Ryan McDonagh and J.T. Miller Trade: Rangers Acquire Vladislav Namestnikov, Libor Hajek, Brett Howden, 2018 1st, Conditional 2nd

The Rangers’ trade of impending UFAs like Rick Nash, Michael Grabner and Nick Holden was all but expected, and the move of captain Ryan McDonagh with one-year left on his deal and impending RFA J.T. Miller means the rebuild is in full swing.

McDonagh and Miller are headed to the Tampa Bay Lightning in a deal according to Elliotte Friedman. The return is as follows:

Players in the Return:

Brett Howden was drafted No. 27 overall in the 2016 draft. The 6’2”, 194-pound center has 22 goals and 36 assists for 58 points in 38 games with the Moose Jaw Warriors of the WHL. He was a point per game player for Canada at the most recent WJC tournament.

Libor Hajek was selected No. 37 overall in the 2017 draft, and the 6’2”, 210-pound defender has 11 goals and 24 assists for 35 points in 52 games in the WHL between the Saskatoon Blades and the Regina Pats of the WHL.

Vladislav Namestikov is 25 and arbitration eligible this season. He scored 20 goals and added 24 assists for 44 points in 62 games, and by all accounts he is having a career year.

What The Rangers Gave Up:

In 49 games played McDonagh has two goals, scored in the same game against the San Jose Sharks, and 24 assists for 26 points. In 63 games played Miller has 13 goals and 27 assists for 40 points.

McDonagh is the center piece of this deal and for more of a contextual look, here’s a look at McDonagh this year vs. McDonagh last year using Bill Comeau’s SKATR comparison tool.

This season McDonagh has played similar to last year with the major difference being an inability to score goals. A cursory look at the rest of the chart shows similarities in performance with the notable difference being a better Rel CF% this year than last year. His Rel xGF% is lower which again is part in parcel with McDonagh’s woes when it comes to scoring goals.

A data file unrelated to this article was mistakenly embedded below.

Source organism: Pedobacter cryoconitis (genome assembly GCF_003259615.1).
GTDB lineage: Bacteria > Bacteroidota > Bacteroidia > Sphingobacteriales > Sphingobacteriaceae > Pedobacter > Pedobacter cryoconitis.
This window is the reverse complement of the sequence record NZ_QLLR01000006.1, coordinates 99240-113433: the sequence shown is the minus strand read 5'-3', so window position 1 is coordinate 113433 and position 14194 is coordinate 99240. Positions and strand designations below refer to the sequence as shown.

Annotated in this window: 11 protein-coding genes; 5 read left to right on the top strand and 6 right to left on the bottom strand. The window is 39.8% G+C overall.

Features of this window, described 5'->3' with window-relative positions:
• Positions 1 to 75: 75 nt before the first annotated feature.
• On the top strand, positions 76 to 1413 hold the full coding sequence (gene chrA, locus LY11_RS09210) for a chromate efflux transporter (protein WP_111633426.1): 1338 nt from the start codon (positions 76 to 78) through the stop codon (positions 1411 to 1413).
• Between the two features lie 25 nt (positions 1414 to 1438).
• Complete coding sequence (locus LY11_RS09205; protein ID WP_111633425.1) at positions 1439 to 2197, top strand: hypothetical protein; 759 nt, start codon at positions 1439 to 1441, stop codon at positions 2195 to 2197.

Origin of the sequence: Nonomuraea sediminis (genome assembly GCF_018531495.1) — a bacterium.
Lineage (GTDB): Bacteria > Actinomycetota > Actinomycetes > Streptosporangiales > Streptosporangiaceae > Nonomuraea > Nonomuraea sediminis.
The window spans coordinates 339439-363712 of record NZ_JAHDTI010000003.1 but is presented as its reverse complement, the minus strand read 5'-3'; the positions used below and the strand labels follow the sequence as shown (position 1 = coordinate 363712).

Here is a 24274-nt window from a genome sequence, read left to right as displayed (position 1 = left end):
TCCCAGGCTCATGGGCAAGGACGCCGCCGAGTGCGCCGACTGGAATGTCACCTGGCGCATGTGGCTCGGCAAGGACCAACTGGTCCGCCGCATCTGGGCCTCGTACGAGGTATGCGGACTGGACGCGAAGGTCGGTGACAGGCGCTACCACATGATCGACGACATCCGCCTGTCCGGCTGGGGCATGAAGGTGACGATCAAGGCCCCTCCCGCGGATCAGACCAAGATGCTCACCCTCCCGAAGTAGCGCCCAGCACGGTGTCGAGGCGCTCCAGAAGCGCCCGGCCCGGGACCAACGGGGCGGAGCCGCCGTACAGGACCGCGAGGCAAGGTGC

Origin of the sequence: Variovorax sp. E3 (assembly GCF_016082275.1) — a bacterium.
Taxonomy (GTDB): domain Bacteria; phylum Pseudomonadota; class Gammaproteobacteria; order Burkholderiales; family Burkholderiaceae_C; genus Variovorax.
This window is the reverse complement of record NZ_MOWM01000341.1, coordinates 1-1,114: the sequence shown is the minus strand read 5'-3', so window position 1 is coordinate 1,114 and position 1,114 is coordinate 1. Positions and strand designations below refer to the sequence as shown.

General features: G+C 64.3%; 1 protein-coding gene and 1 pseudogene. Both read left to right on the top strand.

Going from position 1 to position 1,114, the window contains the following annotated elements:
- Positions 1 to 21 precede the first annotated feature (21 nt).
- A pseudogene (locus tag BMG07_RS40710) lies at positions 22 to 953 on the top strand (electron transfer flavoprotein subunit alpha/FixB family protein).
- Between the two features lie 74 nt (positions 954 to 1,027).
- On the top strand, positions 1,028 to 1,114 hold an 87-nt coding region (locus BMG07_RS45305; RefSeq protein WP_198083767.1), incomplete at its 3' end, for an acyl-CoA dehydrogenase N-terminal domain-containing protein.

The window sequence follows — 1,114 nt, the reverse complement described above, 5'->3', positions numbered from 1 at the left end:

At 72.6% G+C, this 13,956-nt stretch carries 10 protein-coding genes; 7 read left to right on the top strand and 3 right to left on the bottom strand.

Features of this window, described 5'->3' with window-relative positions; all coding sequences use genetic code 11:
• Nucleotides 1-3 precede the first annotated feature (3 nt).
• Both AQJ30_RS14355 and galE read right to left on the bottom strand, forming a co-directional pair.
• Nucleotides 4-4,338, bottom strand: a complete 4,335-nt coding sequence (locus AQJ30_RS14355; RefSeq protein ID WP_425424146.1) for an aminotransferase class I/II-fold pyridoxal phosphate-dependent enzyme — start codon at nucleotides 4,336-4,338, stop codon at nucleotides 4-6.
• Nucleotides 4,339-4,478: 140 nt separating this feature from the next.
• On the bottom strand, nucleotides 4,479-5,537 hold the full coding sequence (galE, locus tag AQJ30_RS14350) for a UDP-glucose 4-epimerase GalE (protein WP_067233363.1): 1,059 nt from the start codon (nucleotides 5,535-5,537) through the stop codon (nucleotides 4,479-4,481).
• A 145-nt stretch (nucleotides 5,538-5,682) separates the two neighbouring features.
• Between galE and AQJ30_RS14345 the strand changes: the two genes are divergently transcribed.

Some of McDonagh’s struggles are likely due to nagging injuries he’s played with for most of the season, and it is notable that he’s been out of the lineup since February 7. This could have been to get him healthy, and also to make sure nothing was aggravated which would have hampered his trade value.

And here’s a look at Miller this year vs. last year using that same tool.

Miller here has seen a decline in goals, but his assist totals are within the same area. Also a slight dip in points, shots and expected goals for. His shooting percentage is also down which explains the decline in goals.

The Lightning are getting a really good defender, and McDonagh will likely be used in a secondary role which makes him even more of a nifty grab. He will join a defense group that already includes Victor Hedman, Anton Stralman and Mikhail Sergachev among others.

Tampa is also getting a good 55 to 60 point forward in Miller who is an RFA, but a year away from unrestricted free agency. His next deal will have to be a multi-year deal or the team risks him going to unrestricted free agency.

No matter how you slice it, this is a major trade for the Rangers. It is fair to say it is almost as major as the seven-player deal McDonagh was involved in on June 30, 2009. The team wanted prospects and picks, and that is the crux of the deal here.

What becomes of them is anyone’s guess. We won’t know until the season is over and how the draft lottery falls. The Rangers could look to move some of these assets and picks in a bundle. It is simply too early to tell.

McDonagh was a warrior for the Rangers and a player who honestly could have shown even more dashes of brilliance had he been paired with a partner who suited him stylistically.

All in all, McDonagh appeared in 516 games tallying 51 goals and 187 assists for 238 points. He additionally suited up for 96 playoff games in which he scored 10 goals and added 31 assists for 41 points averaging 25:43 a game.

Miller appeared in 341 games tallying 72 goals and 100 assists for 172 points. He suited up for 40 playoff games scoring one goal while adding 15 assists for 16 points averaging 14:52 per game.

We will have more on McDonagh and Miller, what they meant to the franchise and a comprehensive analysis of the return at some point soon, so stay tuned.